As you know, in the United States, you can listen to Vatican Insider on a Catholic radio station near you (there is a list of U.S. stations at www.ewtn.com) or on Sirius-XM satellite radio. If you live outside the U.S., you can listen to EWTN radio on our website home page by clicking on the right side where you see “LISTEN TO EWTN.” Vatican Insider airs Saturday mornings at 9:30 am (Eastern time) and re-airs Sundays at 4:30 pm (ET). Check for your time zone. Past shows are found in Vatican Insider archives: http://www.ewtn.com/vondemand/audio/file_index.asp?SeriesId=7096&pgnu=

POPE FRANCIS ATTENDS FIRST LENTEN SERMON

This morning in the Redemptoris Mater Chapel, in the rpesence of Pope Francis, Fr. Raniero Cantalamessa, preacher to the papal household, offered the first Sermon for Lent 2016. (photo news.va)

FR CANTALAMESSA

Father Cantalamessa’s sermon continued his reflections on the Second Vatican Council, speaking on the theme, “The Second Vatican Council, 50 years later: A revisitation from a spiritual point of view.” After focusing during Advent on the Dogmatic Constitution Lumen gentium (on the Church), Fr Cantalamessa turned his thoughts to the Council’s Constitution on the Sacred Liturgy, Sacrosanctum Concilium.

The next Lenten sermons will take place on Friday, February 26 and on these Fridays in March 4, 11 and 18.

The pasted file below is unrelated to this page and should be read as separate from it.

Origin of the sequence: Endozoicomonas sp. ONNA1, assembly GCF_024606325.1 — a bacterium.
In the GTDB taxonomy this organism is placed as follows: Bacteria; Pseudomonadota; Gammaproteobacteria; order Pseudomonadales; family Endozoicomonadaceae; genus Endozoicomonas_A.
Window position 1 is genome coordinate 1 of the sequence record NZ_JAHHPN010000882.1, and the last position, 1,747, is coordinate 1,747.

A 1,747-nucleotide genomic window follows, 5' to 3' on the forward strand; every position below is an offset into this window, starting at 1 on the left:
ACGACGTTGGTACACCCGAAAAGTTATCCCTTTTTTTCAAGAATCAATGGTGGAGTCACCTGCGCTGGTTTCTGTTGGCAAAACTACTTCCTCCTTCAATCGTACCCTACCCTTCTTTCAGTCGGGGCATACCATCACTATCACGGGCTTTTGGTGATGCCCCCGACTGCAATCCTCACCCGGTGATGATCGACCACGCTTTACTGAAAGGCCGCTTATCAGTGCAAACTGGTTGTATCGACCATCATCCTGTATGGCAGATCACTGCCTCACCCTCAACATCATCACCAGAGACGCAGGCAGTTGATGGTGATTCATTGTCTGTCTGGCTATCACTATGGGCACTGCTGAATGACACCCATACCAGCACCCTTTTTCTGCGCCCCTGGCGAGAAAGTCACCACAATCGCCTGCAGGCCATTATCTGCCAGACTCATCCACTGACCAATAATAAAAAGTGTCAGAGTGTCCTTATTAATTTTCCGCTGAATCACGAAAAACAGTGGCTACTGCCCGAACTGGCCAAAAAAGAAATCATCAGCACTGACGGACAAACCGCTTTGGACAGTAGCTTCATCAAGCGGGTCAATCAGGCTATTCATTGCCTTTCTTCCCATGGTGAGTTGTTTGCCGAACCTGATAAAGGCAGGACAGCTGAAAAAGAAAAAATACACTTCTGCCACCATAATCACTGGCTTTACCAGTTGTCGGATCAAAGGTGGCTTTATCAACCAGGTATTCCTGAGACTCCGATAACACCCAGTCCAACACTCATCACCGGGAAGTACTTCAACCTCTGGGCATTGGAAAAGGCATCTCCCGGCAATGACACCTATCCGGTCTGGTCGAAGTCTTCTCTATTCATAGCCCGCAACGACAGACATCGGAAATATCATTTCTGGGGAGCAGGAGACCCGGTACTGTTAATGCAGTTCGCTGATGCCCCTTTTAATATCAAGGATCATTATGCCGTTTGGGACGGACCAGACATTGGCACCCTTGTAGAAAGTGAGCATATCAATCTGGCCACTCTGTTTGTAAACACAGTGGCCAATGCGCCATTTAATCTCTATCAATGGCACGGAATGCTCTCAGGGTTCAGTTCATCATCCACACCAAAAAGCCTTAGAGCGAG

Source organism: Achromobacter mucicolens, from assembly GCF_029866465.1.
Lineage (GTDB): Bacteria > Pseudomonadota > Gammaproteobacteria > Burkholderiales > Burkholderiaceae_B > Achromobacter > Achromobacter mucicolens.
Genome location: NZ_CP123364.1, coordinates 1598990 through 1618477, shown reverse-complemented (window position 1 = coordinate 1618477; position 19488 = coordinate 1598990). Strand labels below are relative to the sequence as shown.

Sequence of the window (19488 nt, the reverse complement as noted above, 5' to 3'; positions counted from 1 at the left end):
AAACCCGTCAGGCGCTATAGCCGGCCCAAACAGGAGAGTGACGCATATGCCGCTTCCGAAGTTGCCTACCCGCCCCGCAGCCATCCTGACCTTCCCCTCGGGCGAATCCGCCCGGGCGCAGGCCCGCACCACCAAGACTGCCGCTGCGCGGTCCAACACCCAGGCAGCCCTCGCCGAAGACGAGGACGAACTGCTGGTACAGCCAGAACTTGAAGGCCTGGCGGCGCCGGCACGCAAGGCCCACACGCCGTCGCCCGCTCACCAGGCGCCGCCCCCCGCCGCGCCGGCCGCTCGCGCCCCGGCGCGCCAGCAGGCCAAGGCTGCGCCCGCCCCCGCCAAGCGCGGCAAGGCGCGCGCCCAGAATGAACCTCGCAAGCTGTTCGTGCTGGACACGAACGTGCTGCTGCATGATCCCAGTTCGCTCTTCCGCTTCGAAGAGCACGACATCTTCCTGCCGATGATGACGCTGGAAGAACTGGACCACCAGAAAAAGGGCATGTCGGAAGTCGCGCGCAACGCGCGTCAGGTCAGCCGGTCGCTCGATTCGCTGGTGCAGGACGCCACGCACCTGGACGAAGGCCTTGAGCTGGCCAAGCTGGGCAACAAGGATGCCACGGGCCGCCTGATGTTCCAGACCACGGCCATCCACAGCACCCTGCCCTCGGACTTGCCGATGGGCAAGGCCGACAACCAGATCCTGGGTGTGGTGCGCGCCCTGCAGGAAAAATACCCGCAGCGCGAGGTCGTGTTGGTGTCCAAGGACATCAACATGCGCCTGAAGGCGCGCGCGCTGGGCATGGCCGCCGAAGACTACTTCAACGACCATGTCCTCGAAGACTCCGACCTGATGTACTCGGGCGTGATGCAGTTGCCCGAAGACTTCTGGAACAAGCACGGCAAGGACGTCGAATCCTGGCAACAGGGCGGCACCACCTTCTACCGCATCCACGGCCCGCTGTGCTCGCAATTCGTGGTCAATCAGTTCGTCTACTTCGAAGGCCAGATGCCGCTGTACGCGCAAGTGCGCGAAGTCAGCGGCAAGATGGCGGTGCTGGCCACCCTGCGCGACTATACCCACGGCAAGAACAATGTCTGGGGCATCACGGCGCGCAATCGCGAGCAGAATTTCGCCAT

CATHOLICS AND ORTHODOX, YESTERDAY AND TODAY: PART TWO

Last Friday, in this column, in anticipation of Pope Francis’ historic meeting with Russian Orthodox Patriarch Kirill that afternoon in Cuba, I posted Part One of what I called a two-part look at Catholic-Orthodox relations as both sides struggle for full Christian unity. I hoped to answer some questions: How did that disunity come about?  On what points is there agreement? Disagreement?

I noted that oceans of ink have been used over the centuries to write about Catholic-Orthodox relations since the East-West (Constantinople-Rome) schism of 1054, and explained that, while it was not my intention to give a full, historical review, it was my hope to help you understand some of the issues involved in this split.

In Part One, I offered Pope Francis’ words during his trip to Istanbul in late November 2014, Pope Benedict’s words during his 2006 visit to Istanbul, and some background research I did for Benedict’s visit.